England look to put World Cup behind them
England coach Fabio Capello has apologised twice now for his team's miserable World Cup campaign, while captain Steven Gerrard has said he would probably boo the national side if he was a spectator at Wembley on Wednesday for the friendly against Hungary.
It is fair to say both men are expecting a hostile reaction from fans following England's disastrous South African campaign, which culminated in the humiliating 4-1 thrashing at the hands of Germany in Bloemfontein on 27 June. Some England supporters I know certainly plan to attend the game to register their dismay with the national side.
Wembley is unlikely to be anywhere near full for the game against Hungary - despite the Football Association's best attempts to get people through the turnstiles by cutting ticket prices - because of the fractured relationship between the fans and the players.
A review of England's World Cup campaign
Gerrard himself conceded during Tuesday's media session that playing for England is a tricky proposition at the moment but hopes to put things right swiftly. "We have to show how sorry we are by doing it on the pitch," said the Liverpool midfielder, one of 10 players from Capello's 23-man World Cup squad set to feature against the Hungarians.
It will be interesting to see what sort of reception Capello himself receives at Wembley. The Italian has listed several reasons why he thinks England underperformed in South Africa but his own role has been the subject of some intense criticism, too.
Personally, I think it is impossible to establish with any degree of certainty whether the failure lies more with Capello or his players.
Maybe England just aren't good enough. After failing to qualify for Euro 2008 under Steve McClaren and suffering elimination at the quarter-final stage of the three previous major finals under Sven-Goran Eriksson, supporters could be forgiven for wondering if their country will ever seriously threaten to win an international tournament again.
Wednesday's match is unlikely to provide any firm answers on that score but Gerrard has expressed his hope that, if nothing else, it marks the start of a revival. "Hopefully we can regroup, move forward together and turn things around," he stated.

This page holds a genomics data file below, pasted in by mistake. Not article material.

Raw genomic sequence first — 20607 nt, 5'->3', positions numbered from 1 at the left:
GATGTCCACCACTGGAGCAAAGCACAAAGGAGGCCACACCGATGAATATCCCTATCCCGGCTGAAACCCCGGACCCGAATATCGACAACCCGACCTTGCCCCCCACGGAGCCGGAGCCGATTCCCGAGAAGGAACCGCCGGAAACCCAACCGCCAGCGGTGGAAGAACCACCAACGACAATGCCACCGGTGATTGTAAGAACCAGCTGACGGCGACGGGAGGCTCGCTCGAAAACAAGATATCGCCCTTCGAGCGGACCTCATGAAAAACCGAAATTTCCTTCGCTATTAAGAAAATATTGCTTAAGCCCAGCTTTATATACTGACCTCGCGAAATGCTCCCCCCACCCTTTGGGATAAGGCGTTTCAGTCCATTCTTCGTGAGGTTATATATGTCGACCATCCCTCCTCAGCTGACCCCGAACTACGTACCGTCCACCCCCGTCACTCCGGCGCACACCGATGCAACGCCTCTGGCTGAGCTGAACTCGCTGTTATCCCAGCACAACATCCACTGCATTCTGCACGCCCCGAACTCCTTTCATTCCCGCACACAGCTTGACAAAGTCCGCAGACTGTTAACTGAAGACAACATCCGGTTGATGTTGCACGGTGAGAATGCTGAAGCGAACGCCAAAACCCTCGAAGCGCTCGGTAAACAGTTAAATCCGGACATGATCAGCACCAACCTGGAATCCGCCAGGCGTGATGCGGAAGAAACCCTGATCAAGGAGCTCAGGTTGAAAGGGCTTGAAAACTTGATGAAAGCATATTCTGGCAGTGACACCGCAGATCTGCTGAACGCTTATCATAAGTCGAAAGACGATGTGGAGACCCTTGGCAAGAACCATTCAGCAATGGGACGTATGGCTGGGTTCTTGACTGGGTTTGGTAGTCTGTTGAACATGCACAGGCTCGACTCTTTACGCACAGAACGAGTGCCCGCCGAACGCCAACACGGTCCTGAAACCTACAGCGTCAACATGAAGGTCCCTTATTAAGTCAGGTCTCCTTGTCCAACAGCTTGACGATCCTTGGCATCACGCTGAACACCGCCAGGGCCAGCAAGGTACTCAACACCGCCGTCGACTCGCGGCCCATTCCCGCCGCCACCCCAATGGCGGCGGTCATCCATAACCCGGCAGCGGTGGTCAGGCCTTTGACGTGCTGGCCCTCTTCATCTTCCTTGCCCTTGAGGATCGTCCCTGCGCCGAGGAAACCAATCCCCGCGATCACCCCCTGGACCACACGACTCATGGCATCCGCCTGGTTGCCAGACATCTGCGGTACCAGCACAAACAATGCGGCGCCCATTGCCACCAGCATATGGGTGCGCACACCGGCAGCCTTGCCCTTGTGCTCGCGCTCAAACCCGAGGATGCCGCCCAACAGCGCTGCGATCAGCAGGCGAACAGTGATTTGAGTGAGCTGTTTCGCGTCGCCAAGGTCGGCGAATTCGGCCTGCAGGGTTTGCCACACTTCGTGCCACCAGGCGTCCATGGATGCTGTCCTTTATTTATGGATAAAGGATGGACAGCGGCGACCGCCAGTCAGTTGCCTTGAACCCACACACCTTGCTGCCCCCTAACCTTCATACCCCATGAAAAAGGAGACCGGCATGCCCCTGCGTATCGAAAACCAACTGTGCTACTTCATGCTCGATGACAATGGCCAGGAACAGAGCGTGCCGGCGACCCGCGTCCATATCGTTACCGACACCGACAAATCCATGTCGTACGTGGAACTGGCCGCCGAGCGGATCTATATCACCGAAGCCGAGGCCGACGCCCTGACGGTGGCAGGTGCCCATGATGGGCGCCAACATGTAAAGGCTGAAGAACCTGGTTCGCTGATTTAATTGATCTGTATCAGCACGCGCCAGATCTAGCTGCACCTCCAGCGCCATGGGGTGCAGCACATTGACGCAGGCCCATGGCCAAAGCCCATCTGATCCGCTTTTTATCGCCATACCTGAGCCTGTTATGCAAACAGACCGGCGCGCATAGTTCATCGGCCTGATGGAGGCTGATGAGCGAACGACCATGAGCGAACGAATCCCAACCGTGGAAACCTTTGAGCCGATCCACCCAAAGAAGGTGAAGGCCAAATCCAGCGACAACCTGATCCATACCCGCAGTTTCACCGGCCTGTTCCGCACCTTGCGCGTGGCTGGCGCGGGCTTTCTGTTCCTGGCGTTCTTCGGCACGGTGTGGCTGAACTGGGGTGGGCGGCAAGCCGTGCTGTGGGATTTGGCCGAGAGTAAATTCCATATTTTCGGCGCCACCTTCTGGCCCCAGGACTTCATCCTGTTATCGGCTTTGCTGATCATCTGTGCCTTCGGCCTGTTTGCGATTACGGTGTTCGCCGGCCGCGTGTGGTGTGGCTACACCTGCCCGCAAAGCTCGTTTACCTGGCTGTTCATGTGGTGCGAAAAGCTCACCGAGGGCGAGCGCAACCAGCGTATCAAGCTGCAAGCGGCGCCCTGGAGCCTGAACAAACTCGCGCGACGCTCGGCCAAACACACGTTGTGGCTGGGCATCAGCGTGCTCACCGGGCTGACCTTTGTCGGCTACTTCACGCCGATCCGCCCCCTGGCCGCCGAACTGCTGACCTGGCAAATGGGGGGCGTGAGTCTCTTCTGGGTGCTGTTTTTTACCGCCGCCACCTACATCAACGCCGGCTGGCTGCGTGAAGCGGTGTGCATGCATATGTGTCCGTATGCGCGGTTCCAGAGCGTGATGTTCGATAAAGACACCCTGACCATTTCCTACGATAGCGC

England begin their Euro 2012 qualifying campaign against Bulgaria in 23 days and Capello needs to breathe some life into a tired outfit, bereft of the verve and fearlessness that was a feature of the youthful German side that knocked them out of the World Cup.
The selection of rising stars Jack Wilshere and Kieran Gibbs, plus the recall of Adam Johnson and Theo Walcott, may help. Wilshere, in particular, is regarded as an exceptional talent, although the 18-year-old midfielder has yet to establish himself in the Arsenal first team, spending the second half of last season on loan at Bolton.
It would be unwise to expect too much from Wilshere but Capello is obviously banking on an injection of fresh faces to help lift the gloom over England.
England need to repair the damaged relationship with their supporters
I suspect it will take more than a few cameos from the likes of Wilshere or Gibbs to placate supporters and bring the belief flooding back but the match against Hungary may at least provide some closure after a dismal few weeks for the national side.
I'll be at Wembley to cover the game but I'm keen to find out what you, the fans, would like or expect to see from England. Should Wilshere play from the start? What tactics should Capello employ? Do the players deserve to be booed? Does this game mean anything? And what have England got to do to convince you they have learned the lessons from South Africa? Whatever your thoughts, I'd love to hear them.